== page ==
From his base in an outer Northeast Portland union hall, Tom Leedham is campaigning one more time to head the Teamsters, America's largest private-sector union.
His opponent: incumbent Jimmy Hoffa Jr., whose father mysteriously disappeared in 1975 after a lifetime as America's most famous—and infamous—labor leader.
Leedham's campaign challenges are formidable beyond facing the iconic Hoffa name: He must reach 1.4 million members at 30,000-plus workplaces. But the reward is high—a staff in the hundreds, a D.C. headquarters two blocks from the U.S. Capitol, and a $160 million annual budget (in 2005, Hoffa Jr. got a salary of $258,947, which Leedham says he'd cut if he wins).
Running against Hoffa is nothing new for Leedham, a 55-year-old progressive who headed the Teamsters' 400,000-member warehouse division during the mid-'90s presidency of reformer Ron Carey. After Carey's ouster in a campaign-finance scandal, Leedham lost to Hoffa for the top spot in 1998 with 40 percent of the vote. He polled 35 percent in a second campaign in 2001 against Hoffa and is now back for a third run in October.
WW: Why do you think you can win this time around?
Tom Leedham: The difference is that Hoffa now has a record to run on. Before, he promised he would protect the agreements and the pension. What's happened in the last few years is, we've had the first major cuts in our pension fund in the history of the union.
But the Hoffa name remains so strong. When the FBI was digging up a Michigan farm three months ago for the remains of Hoffa Sr., it seemed he's still this legend for Teamsters who long for a bygone era of power. How do you explain that?
People want a strong union, and the people that voted for Hoffa felt that electing somebody with a famous name might make a stronger union. I think now people have found out that public relations and celebrity business-unionism isn't going to make us stronger. What we've experienced in the past few years is not strength but weakness. We've lost 150,000 members in that period of time; they'll say we've grown, but what they've done is merged other unions in by making great offers to the leadership of those other unions.
Do you think there is still mob influence in the Teamsters?
Throughout the '90s, we did a lot to clean up the union. But since Hoffa got in, we've seen a lot of the same elements return. One of Hoffa's promises was to get the government out of the union. He set up an ethics panel called RISE—Respect Integrity Strength Ethics. We spent $15 million of our dues money on this program. He hired a guy named Ed Stier, a well-known crimefighter who cleaned up a corrupt local in New Jersey. Stier hired FBI agents, and they did their investigations. The more he dug into corruption in the union, his investigations started being blocked by Hoffa's office. It got so bad that Ed Stier, his entire crew of FBI agents, and the advisory committee all resigned on the same day [April 29, 2004], saying their investigations were blocked.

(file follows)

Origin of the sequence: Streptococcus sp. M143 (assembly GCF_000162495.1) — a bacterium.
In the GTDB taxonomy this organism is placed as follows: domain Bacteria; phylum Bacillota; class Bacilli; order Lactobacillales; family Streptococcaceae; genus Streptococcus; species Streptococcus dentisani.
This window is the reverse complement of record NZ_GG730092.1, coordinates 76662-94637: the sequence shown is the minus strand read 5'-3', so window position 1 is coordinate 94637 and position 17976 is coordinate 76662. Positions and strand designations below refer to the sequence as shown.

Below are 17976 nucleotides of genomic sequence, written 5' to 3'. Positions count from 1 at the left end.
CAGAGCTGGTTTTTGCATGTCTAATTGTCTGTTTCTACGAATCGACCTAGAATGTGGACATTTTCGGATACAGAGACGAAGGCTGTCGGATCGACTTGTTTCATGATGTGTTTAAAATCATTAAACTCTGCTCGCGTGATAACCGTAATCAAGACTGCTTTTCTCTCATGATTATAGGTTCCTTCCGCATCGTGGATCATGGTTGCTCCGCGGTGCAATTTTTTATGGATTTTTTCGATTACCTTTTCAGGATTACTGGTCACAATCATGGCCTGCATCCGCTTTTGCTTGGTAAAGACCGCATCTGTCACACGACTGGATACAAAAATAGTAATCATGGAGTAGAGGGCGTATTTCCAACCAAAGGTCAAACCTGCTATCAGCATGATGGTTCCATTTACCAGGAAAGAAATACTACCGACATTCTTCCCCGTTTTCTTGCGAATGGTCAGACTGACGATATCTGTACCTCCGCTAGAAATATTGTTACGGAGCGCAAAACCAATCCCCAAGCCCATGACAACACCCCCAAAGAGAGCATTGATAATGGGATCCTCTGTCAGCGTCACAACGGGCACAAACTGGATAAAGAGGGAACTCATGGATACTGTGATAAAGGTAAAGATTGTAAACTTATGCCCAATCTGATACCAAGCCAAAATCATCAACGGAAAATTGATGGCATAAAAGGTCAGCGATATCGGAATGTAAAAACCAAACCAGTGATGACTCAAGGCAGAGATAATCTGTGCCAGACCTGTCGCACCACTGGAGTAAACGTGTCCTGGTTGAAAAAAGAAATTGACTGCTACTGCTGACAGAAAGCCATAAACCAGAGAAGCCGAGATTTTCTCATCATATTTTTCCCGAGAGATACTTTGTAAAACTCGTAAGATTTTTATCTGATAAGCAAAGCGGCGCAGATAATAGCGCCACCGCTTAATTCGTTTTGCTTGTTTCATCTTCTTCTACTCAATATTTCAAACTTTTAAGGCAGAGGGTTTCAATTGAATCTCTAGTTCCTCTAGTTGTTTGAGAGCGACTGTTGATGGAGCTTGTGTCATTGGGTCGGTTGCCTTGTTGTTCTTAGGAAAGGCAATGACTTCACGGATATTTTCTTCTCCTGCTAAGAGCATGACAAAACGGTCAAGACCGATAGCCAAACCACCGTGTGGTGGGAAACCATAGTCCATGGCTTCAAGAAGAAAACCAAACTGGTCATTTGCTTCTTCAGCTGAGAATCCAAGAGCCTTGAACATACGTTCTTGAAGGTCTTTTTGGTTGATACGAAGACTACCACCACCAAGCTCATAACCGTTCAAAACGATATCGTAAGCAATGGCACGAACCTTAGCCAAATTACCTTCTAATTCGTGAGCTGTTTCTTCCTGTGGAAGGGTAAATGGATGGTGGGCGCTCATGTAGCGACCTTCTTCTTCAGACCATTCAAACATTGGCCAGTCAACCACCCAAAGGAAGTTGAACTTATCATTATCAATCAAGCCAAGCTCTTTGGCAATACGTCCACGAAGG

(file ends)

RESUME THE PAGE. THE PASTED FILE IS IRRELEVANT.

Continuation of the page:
What could you do differently?
I would level with Teamster members. Look, the American labor movement is in serious trouble. The officers just continue as if we were in the mid-'60s. We have to roll up our sleeves, redirect our resources and organize in the core industries to support our existing contracts. Also, we have to hold politicians accountable, and limit our focus [to] those issues that are going to strengthen working people. How we organize is important, too. We can hire 1,000 Teamsters, train them as organizers and get them out in the street organizing the non-union competition. If we don't, we're not going to be able to support our existing contracts.
You've been an advocate of greater democracy in unions. But hasn't the result been that people elect leaders like Hoffa Jr.?
You're not always going to be satisfied with the decisions made, but you have an opportunity to debate the issues. People have to know there is a way to hold decisionmakers accountable. And in most unions right now, they don't have a way to hold decisionmakers accountable. That's what we need.
To listen to the entire interview, go to www.wweek.com/media/7919.mp3.
The Teamsters remain under federal supervision as part of a 1989 consent decree stemming from a racketeering suit.
Hoffa Jr. showed a thuggish side eight years ago when, as a candidate in his first race for Teamster office, he met with WW reporter Josh Feit. Hoffa refused to answer questions and knocked a notebook out of the reporter's hand.